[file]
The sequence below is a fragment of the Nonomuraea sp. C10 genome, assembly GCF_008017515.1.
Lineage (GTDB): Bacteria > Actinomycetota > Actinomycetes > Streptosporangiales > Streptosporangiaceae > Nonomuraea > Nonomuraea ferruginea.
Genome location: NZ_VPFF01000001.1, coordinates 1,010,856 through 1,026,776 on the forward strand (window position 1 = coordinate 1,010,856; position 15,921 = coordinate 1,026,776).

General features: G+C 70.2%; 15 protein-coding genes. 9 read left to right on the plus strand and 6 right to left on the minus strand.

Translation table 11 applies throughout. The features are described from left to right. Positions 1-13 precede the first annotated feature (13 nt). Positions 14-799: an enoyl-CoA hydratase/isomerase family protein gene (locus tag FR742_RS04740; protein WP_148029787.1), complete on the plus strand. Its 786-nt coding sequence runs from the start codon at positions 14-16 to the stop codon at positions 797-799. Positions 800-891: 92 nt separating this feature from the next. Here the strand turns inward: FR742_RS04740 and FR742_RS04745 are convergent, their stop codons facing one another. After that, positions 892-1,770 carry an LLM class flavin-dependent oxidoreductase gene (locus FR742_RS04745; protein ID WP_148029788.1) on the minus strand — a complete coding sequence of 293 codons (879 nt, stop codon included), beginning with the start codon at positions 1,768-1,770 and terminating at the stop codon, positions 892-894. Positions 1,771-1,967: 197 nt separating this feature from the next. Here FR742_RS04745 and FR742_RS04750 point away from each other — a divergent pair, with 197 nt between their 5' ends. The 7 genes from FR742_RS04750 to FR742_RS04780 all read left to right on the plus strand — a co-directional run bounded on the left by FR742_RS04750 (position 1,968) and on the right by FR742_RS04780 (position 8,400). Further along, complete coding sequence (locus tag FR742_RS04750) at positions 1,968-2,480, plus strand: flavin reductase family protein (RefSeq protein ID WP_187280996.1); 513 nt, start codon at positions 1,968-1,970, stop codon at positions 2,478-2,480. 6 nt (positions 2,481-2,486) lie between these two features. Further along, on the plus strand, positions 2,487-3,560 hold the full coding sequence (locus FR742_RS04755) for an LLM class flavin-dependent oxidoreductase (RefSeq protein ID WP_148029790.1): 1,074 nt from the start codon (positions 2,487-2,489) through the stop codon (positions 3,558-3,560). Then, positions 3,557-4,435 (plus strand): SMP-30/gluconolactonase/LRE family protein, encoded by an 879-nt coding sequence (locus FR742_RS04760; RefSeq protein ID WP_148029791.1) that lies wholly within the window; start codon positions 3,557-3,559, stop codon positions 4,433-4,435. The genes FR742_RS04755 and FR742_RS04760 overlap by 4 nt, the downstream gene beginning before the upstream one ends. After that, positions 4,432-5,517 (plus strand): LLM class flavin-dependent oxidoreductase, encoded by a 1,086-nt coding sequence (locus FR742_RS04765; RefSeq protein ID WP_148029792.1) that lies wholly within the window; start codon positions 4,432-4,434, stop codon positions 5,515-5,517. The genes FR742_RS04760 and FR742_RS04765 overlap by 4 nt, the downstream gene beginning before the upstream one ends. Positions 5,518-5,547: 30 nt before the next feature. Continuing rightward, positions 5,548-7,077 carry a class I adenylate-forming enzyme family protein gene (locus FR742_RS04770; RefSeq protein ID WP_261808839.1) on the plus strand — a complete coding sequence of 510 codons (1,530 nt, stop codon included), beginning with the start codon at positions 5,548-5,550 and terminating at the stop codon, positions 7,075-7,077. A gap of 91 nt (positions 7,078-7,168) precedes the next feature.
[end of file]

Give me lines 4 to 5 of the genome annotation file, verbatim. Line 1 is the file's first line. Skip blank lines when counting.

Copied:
General features: G+C 70.2%; 15 protein-coding genes. 9 read left to right on the plus strand and 6 right to left on the minus strand.

Translation table 11 applies throughout. The features are described from left to right. Positions 1-13 precede the first annotated feature (13 nt). Positions 14-799: an enoyl-CoA hydratase/isomerase family protein gene (locus tag FR742_RS04740; protein WP_148029787.1), complete on the plus strand. Its 786-nt coding sequence runs from the start codon at positions 14-16 to the stop codon at positions 797-799. Positions 800-891: 92 nt separating this feature from the next. Here the strand turns inward: FR742_RS04740 and FR742_RS04745 are convergent, their stop codons facing one another. After that, positions 892-1,770 carry an LLM class flavin-dependent oxidoreductase gene (locus FR742_RS04745; protein ID WP_148029788.1) on the minus strand — a complete coding sequence of 293 codons (879 nt, stop codon included), beginning with the start codon at positions 1,768-1,770 and terminating at the stop codon, positions 892-894. Positions 1,771-1,967: 197 nt separating this feature from the next. Here FR742_RS04745 and FR742_RS04750 point away from each other — a divergent pair, with 197 nt between their 5' ends. The 7 genes from FR742_RS04750 to FR742_RS04780 all read left to right on the plus strand — a co-directional run bounded on the left by FR742_RS04750 (position 1,968) and on the right by FR742_RS04780 (position 8,400). Further along, complete coding sequence (locus tag FR742_RS04750) at positions 1,968-2,480, plus strand: flavin reductase family protein (RefSeq protein ID WP_187280996.1); 513 nt, start codon at positions 1,968-1,970, stop codon at positions 2,478-2,480. 6 nt (positions 2,481-2,486) lie between these two features. Further along, on the plus strand, positions 2,487-3,560 hold the full coding sequence (locus FR742_RS04755) for an LLM class flavin-dependent oxidoreductase (RefSeq protein ID WP_148029790.1): 1,074 nt from the start codon (positions 2,487-2,489) through the stop codon (positions 3,558-3,560). Then, positions 3,557-4,435 (plus strand): SMP-30/gluconolactonase/LRE family protein, encoded by an 879-nt coding sequence (locus FR742_RS04760; RefSeq protein ID WP_148029791.1) that lies wholly within the window; start codon positions 3,557-3,559, stop codon positions 4,433-4,435. The genes FR742_RS04755 and FR742_RS04760 overlap by 4 nt, the downstream gene beginning before the upstream one ends. After that, positions 4,432-5,517 (plus strand): LLM class flavin-dependent oxidoreductase, encoded by a 1,086-nt coding sequence (locus FR742_RS04765; RefSeq protein ID WP_148029792.1) that lies wholly within the window; start codon positions 4,432-4,434, stop codon positions 5,515-5,517. The genes FR742_RS04760 and FR742_RS04765 overlap by 4 nt, the downstream gene beginning before the upstream one ends. Positions 5,518-5,547: 30 nt before the next feature. Continuing rightward, positions 5,548-7,077 carry a class I adenylate-forming enzyme family protein gene (locus FR742_RS04770; RefSeq protein ID WP_261808839.1) on the plus strand — a complete coding sequence of 510 codons (1,530 nt, stop codon included), beginning with the start codon at positions 5,548-5,550 and terminating at the stop codon, positions 7,075-7,077. A gap of 91 nt (positions 7,078-7,168) precedes the next feature.